In the past it served as the garden of the ‘Valí’ or Muslim governor. On the 13th of September 1229, tradition has it that this is where the Catalan troops of James I the Conquerer were billeted during the siege of the city. The encampment was not built until their entry to Madina Mayurqa, as Palma, was called by the Muslims, on the 31st of December 1229.
In around 1266, the Cistercian monastery founded in 1235 by monks from Poblet in the former farmstead of Alpic, where the La Granja (Esporles) estate currently lies, came to live here. The monks had already been living quite close to La Real since 1239 in the possession known as Son Cabrer. In the second half of the 13th century, Ramón Llull stayed here and wrote some of his works here, including Llibre d’Ave Maria (Book on the Hail Mary).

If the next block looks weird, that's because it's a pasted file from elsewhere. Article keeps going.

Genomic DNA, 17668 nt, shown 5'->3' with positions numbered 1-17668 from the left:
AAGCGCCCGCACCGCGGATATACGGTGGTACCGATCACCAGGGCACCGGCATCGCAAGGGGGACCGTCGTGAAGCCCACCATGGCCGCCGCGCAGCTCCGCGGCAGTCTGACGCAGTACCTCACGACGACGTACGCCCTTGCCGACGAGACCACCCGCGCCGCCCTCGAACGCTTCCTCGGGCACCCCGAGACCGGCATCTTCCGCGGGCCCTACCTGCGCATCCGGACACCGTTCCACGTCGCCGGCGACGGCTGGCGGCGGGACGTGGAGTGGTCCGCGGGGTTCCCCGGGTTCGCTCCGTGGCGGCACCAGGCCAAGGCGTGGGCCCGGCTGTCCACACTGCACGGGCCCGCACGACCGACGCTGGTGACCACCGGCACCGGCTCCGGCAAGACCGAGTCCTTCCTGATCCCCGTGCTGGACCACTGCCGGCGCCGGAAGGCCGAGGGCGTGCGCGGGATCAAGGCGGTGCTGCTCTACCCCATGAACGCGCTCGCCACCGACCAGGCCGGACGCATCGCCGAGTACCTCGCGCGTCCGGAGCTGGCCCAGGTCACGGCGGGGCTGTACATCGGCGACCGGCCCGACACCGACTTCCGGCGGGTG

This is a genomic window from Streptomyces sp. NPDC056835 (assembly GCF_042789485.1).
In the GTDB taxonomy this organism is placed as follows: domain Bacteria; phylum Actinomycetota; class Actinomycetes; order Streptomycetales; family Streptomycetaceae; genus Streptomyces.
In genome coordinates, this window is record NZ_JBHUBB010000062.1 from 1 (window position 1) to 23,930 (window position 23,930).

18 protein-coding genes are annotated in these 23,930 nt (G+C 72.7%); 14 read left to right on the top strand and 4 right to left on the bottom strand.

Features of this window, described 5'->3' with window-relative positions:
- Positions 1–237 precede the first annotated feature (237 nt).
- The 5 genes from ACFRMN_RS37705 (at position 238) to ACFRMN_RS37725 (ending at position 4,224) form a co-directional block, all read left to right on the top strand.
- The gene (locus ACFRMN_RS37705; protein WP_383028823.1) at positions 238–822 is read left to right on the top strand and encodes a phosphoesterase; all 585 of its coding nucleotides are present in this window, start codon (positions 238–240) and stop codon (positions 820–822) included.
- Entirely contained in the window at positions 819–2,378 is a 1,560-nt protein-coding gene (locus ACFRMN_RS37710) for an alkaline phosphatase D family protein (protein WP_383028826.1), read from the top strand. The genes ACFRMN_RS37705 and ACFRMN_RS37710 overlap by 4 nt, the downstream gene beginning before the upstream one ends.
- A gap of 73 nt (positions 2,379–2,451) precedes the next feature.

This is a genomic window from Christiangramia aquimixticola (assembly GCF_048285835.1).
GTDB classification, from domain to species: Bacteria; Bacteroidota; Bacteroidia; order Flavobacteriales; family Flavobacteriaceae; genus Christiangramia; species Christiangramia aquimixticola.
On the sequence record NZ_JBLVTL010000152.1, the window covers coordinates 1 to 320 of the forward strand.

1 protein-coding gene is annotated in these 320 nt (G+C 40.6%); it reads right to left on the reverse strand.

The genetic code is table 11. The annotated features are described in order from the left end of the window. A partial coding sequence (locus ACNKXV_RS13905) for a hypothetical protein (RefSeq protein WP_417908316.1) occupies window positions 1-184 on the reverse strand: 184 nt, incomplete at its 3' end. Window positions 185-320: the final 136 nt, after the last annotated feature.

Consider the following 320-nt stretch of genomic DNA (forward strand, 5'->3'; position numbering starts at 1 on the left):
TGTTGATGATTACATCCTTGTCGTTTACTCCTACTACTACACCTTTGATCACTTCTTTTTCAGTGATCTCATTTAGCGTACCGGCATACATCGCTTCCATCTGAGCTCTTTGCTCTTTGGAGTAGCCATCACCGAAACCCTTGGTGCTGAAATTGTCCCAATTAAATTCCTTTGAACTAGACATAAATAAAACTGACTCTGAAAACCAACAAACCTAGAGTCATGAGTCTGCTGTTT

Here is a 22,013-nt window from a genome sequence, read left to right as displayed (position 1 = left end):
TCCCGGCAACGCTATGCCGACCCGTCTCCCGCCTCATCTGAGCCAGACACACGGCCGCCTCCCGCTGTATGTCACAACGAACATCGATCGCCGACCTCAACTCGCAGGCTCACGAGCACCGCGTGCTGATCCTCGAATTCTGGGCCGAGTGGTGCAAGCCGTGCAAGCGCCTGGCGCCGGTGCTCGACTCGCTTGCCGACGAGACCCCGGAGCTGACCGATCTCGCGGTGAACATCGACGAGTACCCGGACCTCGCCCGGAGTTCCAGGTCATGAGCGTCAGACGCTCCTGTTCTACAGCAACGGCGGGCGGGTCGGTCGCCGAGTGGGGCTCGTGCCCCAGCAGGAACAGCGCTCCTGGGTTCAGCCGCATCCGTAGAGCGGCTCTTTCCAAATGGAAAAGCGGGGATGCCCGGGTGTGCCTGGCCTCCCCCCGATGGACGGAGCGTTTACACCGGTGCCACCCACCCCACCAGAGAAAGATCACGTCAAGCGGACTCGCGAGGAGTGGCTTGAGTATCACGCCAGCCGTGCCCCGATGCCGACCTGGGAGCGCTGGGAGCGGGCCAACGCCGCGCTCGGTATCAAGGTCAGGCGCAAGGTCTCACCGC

The monastery had considerable lands over which the abbot held civil jurisdiction. The abbot of La Real was also a member of the Council set up by James III of Mallorca, and at the court he occupied the second rank among the religious men of Mallorca after the bishop. Until 1517, the abbots were usually elected by the Poblet monastery, but thereafter they were chosen by the monks at La Real. They finally won full independence from Poblet in 1560.
In the 18th century, a notable Lullian, Antoni Ramon Pasqual, served as the abbot. In 1835, the Cistercian monks abandoned the monastery upon Mendizábal’s disentailment. The former monastic church was turned into the vicarage of the town of Secar de la Real, and in 1897 the Missioners dels Sagrats Cors (Missionaries of the Sacred Hearts) moved in. In 1913, the vicarage became a parish; shortly before that, in 1907, the church was refurbished by architect Guillem Reynés.
Today it is the home of the Biblioteca Balear (Balearic Islands Library), a major book collection on subjects related to the Balearic Islands.